Expert balance help in East Tennessee.

How’s Your Balance?

Dizziness is among the top three reasons adults visit their doctors. Nearly 36% of adults over the age of 40 suffer from chronic dizziness, vertigo, or loss of balance. About 30% of adults over the age of 60 suffer from chronic dizziness. Inner ear dysfunction is a leading cause of dizziness and vertigo. At Bridgewater, we provide comprehensive vestibular testing to determine if dizziness or balance issues are present due to vestibular pathology.

Man getting hearing aid evaluation

Electrocochleography (EcochG): Test for Meniere’s disease.

Vestibular Evoked Myogenic Potential (VEMP): Assists the physician in determining if there is dysfunction of the saccule or inferior vestibular nerve.

Videonystagmography Testing (VNG): Assists the physician in determining if the patient’s dizziness is caused by inner ear dysfunction, BPPV, or central pathology.

Auditory Brainstem Response (ABR): Identifies abnormalities of the auditory neural pathways through the level of the brainstem such as an acoustic neuroma. We also utilize ABR to determine hearing levels in infants and difficult to test patients.

The electrocochleography test is an objective measure of the electrical potentials generated in the inner ear as a result of sound stimulation. This test is often used to determine if there is an excessive amount of fluid pressure in the inner ear (cochlea). Excessive fluid pressure in the cochlea can cause symptoms such as hearing loss, aural fullness, dizziness, or tinnitus. These symptoms are sometimes indicative of certain pathologies such as Meniere’s disease or endolymphatic hydrops.

The EcochG takes up to one hour to complete. A patient undergoing an EcochG test will have surface electrodes placed on their head. A tiny microphone and an earphone will then be inserted into the ear canals. The patient will be instructed to relax while they listen to a clicking sound. It is very important that the patient be relaxed for this test since any tension or muscle movement can slow down the averaging process. No response from the patient is required for this test. While the patient is listening to the clicking, the audiologist will measure the EcochG response with a computer that uses signal filtering and averaging to isolate neural activity from the cochlea.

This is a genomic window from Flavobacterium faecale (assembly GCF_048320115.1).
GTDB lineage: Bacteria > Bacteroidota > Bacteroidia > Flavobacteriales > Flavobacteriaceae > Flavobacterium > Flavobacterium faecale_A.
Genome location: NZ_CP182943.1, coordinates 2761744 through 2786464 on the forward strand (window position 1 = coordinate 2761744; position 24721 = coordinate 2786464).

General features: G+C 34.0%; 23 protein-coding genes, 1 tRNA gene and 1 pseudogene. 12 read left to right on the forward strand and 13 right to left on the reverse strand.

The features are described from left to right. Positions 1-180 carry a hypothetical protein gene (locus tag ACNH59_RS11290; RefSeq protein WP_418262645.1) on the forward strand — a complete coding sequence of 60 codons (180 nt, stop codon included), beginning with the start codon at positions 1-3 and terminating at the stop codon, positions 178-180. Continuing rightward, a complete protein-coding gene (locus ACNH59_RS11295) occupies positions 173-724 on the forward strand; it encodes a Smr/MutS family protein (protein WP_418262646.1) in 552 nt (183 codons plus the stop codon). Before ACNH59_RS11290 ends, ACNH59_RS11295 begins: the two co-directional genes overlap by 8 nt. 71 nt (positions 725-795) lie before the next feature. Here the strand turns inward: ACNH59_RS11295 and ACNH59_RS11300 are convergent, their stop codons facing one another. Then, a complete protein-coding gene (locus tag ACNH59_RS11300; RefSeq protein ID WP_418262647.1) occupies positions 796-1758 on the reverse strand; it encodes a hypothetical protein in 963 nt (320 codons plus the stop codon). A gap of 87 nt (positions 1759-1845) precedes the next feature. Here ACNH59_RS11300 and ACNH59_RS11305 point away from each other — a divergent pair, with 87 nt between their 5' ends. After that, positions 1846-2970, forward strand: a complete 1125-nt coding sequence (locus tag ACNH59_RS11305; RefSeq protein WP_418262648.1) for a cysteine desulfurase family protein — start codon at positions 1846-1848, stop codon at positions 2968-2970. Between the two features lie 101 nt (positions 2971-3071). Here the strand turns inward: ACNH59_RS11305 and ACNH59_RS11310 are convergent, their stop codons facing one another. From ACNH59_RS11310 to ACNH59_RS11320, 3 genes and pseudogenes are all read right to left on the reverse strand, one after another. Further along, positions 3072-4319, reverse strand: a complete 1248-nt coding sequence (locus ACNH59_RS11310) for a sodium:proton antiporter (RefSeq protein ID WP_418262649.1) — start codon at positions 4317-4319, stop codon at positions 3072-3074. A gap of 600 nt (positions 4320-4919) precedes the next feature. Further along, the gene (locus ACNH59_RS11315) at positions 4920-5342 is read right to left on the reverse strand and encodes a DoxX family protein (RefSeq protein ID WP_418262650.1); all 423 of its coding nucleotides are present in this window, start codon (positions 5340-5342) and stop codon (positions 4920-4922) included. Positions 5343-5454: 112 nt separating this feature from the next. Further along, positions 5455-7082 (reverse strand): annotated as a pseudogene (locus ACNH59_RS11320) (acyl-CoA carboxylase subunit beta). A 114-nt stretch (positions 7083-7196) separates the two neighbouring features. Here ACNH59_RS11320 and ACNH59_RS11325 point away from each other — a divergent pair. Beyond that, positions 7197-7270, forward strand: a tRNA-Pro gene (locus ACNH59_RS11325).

Our audiologists will collect several responses from the ear and will look for the presence of a large waveform, which contains two components: the summating potential (SP) and the action potential (AP). Both of these waveform components are direct results of providing sound stimulation to the cochlea. A calculation of the SP/AP ratio is made. An increased SP/AP ratio can indicate excessive fluid pressure in the ear.

This procedure is not influenced by medication. Please take your medicine as prescribed by your doctor. Test results will be sent to your doctor and they will review the findings.

Please feel free to call our office if you have any questions.

The VEMP test measures a response from the inner ear that is generated by a sound. It is used in balance testing to evaluate saccule function and the integrity of the inferior vestibular nerve. A VEMP recording does not require that the patient have measurable hearing.

What symptoms indicate VEMP testing?

  • Imbalance
  • Dizziness
  • Bouncing vision
  • Dizziness to loud sounds
  • Sound or pressure induced eye movements
  • Sudden sensorineural hearing loss

How is the test performed?

The patient is seated comfortably and surface electrodes are taped on the sternum and the neck muscles. The patient turns their head to contract the neck muscles. A loud tone is presented to the ear of the neck muscle being activated. The response is recorded and analyzed. The evaluation typically is completed in thirty minutes.

Medication does not affect the VEMP response. Please continue to take your medication.

Please do not hesitate to contact Bridgewater at any time if you have questions or concerns at (865) 769-0283. We look forward to meeting you!